FIG. 3 is a cross-sectional view of the invention in FIG. 2, taken along the lines 3--3.
FIG. 4 shows a perspective view of the invention of FIG. 2.
In one form of the present invention, a U-shaped channel is abutted against a surface to be measured, thereby forming an acoustic duct, with the surface forming one wall of the duct. An acoustic source injects sound waves into the duct traveling parallel with the surface in order to establish a standing acoustic wave. Measurements of acoustic pressure at several points allows one to compute ky, the acoustic wave number normal to the surface, and from ky to compute the acoustic impedance of the surface.
The present inventor has been awarded U.S. Pat. No. 4,537,630, issued Aug. 27, 1985, based on U.S. application Ser. No. 499,641, filed May 31, 1983. This patent concerns nondestructive acoustic impedance measurement, and is hereby incorporated by reference.
FIGS. 1-4 illustrate side, end, and perspective views of one form of the present invention respectively. In those Figures, 3 represents an acoustic speaker such as Model No. Altec 908-8B available from Altec Lansing, located in Anaheim, Calif. Side walls 6 in FIG. 3 are flexible, but acoustically hard, meaning that they reflect virtually all of the sound originating from speaker 3. Side walls 6 can be a hard rubber of duromoter 50 to 100, available from suppliers of gasket materials. Top wall 12 and end walls 15 are thin (preferably 18 gage), flexible sheet metal. These walls are likewise acoustically hard. As shown in FIG. 3, top wall 12 and side walls 6 cooperate with the surface of the material 18 to be tested to form a rectangular acoustic duct 21. The speaker 3 transmits sound waves 24 in FIG. 1 to a reflector 27 which reflects the sound waves along the surface 18. Over the frequency range of interest, the sound field consists of a single acoustic mode propagating parallel with the surface 18. The sound reflects from the end wall 15 to form a standing wave pattern (not shown). Pressure transducers 30, such as Model No. 8506A-2D, available from Endevco, located in San Juan Capistrano, Calif., measure acoustic pressure. From the pressure measurements the acoustic impedance of the surface 18 can be deduced as follows.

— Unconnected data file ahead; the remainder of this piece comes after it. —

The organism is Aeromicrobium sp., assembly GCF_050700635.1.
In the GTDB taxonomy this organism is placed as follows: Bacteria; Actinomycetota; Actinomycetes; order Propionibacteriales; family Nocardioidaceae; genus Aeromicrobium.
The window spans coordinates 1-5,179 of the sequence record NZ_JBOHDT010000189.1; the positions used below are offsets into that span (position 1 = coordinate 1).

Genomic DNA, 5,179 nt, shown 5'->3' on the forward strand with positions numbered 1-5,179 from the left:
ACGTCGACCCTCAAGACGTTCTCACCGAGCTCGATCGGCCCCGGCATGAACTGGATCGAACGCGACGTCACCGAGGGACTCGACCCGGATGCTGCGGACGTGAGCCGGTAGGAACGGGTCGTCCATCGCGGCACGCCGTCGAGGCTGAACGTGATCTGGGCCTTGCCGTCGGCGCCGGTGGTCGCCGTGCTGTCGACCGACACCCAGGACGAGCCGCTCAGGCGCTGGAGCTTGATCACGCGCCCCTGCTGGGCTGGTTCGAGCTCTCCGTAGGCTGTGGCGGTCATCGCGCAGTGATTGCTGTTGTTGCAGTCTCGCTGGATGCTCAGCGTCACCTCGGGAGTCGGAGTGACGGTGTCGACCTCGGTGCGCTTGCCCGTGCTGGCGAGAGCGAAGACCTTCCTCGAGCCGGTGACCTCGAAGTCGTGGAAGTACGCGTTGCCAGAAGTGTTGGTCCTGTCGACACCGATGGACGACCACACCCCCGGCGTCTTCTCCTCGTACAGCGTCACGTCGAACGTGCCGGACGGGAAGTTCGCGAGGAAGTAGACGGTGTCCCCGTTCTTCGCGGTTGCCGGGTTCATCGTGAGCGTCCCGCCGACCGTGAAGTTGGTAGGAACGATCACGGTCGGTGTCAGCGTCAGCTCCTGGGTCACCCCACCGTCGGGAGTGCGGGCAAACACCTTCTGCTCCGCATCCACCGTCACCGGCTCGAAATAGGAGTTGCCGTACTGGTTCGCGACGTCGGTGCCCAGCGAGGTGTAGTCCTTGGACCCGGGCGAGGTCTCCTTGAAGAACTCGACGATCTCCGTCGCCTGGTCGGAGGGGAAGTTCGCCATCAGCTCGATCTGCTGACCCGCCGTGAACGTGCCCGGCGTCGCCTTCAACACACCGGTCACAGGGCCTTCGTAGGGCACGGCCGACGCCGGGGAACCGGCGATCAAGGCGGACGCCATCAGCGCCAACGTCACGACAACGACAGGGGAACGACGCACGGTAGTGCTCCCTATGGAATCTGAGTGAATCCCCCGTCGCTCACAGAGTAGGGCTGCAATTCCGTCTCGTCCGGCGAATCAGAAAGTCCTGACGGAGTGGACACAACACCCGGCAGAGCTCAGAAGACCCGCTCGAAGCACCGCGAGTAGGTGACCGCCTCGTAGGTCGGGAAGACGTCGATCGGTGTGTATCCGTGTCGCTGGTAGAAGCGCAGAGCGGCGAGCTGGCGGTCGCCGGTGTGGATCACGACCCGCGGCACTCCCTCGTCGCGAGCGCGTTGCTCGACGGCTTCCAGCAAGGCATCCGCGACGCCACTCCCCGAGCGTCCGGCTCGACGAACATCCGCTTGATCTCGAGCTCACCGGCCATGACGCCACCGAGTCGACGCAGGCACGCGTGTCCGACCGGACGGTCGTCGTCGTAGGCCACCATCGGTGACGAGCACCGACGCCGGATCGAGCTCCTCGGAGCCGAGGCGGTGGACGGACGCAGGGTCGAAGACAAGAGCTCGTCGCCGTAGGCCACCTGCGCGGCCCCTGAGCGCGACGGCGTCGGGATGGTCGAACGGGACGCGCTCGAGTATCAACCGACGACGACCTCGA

The standing wave established inside the duct can be expressed by the following equation
p(t,x)=[Ao exp(-ikx x)+Bo exp(ikx x)]exp(iωt)
The three acoustic wave numbers kx, ky, and kz illustrated in FIG. 4 are described by the following equation
k2 =kx 2 +ky 2 +kz 2
wherein k is the acoustic wave Number (2 pi f/c) and